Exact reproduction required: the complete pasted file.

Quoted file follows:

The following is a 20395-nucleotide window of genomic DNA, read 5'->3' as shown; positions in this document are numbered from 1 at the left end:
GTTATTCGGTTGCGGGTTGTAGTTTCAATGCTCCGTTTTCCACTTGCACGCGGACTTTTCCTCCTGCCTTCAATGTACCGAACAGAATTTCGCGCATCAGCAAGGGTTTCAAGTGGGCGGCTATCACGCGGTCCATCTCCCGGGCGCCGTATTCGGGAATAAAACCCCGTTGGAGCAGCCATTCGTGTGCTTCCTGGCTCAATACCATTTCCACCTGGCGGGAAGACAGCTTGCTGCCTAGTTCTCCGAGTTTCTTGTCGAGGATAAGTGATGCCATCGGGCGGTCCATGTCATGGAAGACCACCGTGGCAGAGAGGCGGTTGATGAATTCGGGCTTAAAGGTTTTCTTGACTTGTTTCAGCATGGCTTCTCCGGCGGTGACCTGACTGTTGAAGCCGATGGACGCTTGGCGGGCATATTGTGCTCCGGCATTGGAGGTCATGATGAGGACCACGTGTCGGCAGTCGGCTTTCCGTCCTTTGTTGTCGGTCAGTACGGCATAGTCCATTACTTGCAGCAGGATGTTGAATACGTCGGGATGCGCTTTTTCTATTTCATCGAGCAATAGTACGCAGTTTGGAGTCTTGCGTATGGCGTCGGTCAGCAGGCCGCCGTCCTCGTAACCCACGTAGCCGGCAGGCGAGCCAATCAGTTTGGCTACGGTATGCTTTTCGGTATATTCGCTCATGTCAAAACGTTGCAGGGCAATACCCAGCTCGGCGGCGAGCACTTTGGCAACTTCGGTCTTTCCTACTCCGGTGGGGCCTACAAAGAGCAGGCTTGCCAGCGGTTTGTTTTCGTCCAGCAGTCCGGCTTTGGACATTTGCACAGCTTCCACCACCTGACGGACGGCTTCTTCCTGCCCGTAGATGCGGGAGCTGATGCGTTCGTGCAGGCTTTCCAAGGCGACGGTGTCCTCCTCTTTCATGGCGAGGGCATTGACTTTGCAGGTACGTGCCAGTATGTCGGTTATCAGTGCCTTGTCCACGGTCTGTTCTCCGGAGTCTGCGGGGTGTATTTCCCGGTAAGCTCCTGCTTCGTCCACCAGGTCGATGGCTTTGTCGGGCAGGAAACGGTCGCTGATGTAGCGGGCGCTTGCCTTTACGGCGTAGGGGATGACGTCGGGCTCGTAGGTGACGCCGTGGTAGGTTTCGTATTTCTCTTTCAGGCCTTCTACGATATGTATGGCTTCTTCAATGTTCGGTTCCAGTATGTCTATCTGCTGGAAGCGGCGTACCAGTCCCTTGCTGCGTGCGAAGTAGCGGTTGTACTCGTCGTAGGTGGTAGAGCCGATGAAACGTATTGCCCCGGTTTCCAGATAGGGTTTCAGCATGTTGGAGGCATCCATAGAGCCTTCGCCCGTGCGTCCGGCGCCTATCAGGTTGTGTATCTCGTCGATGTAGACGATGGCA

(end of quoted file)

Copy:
The following is a 20395-nucleotide window of genomic DNA, read 5'->3' as shown; positions in this document are numbered from 1 at the left end:
GTTATTCGGTTGCGGGTTGTAGTTTCAATGCTCCGTTTTCCACTTGCACGCGGACTTTTCCTCCTGCCTTCAATGTACCGAACAGAATTTCGCGCATCAGCAAGGGTTTCAAGTGGGCGGCTATCACGCGGTCCATCTCCCGGGCGCCGTATTCGGGAATAAAACCCCGTTGGAGCAGCCATTCGTGTGCTTCCTGGCTCAATACCATTTCCACCTGGCGGGAAGACAGCTTGCTGCCTAGTTCTCCGAGTTTCTTGTCGAGGATAAGTGATGCCATCGGGCGGTCCATGTCATGGAAGACCACCGTGGCAGAGAGGCGGTTGATGAATTCGGGCTTAAAGGTTTTCTTGACTTGTTTCAGCATGGCTTCTCCGGCGGTGACCTGACTGTTGAAGCCGATGGACGCTTGGCGGGCATATTGTGCTCCGGCATTGGAGGTCATGATGAGGACCACGTGTCGGCAGTCGGCTTTCCGTCCTTTGTTGTCGGTCAGTACGGCATAGTCCATTACTTGCAGCAGGATGTTGAATACGTCGGGATGCGCTTTTTCTATTTCATCGAGCAATAGTACGCAGTTTGGAGTCTTGCGTATGGCGTCGGTCAGCAGGCCGCCGTCCTCGTAACCCACGTAGCCGGCAGGCGAGCCAATCAGTTTGGCTACGGTATGCTTTTCGGTATATTCGCTCATGTCAAAACGTTGCAGGGCAATACCCAGCTCGGCGGCGAGCACTTTGGCAACTTCGGTCTTTCCTACTCCGGTGGGGCCTACAAAGAGCAGGCTTGCCAGCGGTTTGTTTTCGTCCAGCAGTCCGGCTTTGGACATTTGCACAGCTTCCACCACCTGACGGACGGCTTCTTCCTGCCCGTAGATGCGGGAGCTGATGCGTTCGTGCAGGCTTTCCAAGGCGACGGTGTCCTCCTCTTTCATGGCGAGGGCATTGACTTTGCAGGTACGTGCCAGTATGTCGGTTATCAGTGCCTTGTCCACGGTCTGTTCTCCGGAGTCTGCGGGGTGTATTTCCCGGTAAGCTCCTGCTTCGTCCACCAGGTCGATGGCTTTGTCGGGCAGGAAACGGTCGCTGATGTAGCGGGCGCTTGCCTTTACGGCGTAGGGGATGACGTCGGGCTCGTAGGTGACGCCGTGGTAGGTTTCGTATTTCTCTTTCAGGCCTTCTACGATATGTATGGCTTCTTCAATGTTCGGTTCCAGTATGTCTATCTGCTGGAAGCGGCGTACCAGTCCCTTGCTGCGTGCGAAGTAGCGGTTGTACTCGTCGTAGGTGGTAGAGCCGATGAAACGTATTGCCCCGGTTTCCAGATAGGGTTTCAGCATGTTGGAGGCATCCATAGAGCCTTCGCCCGTGCGTCCGGCGCCTATCAGGTTGTGTATCTCGTCGATGTAGACGATGGCA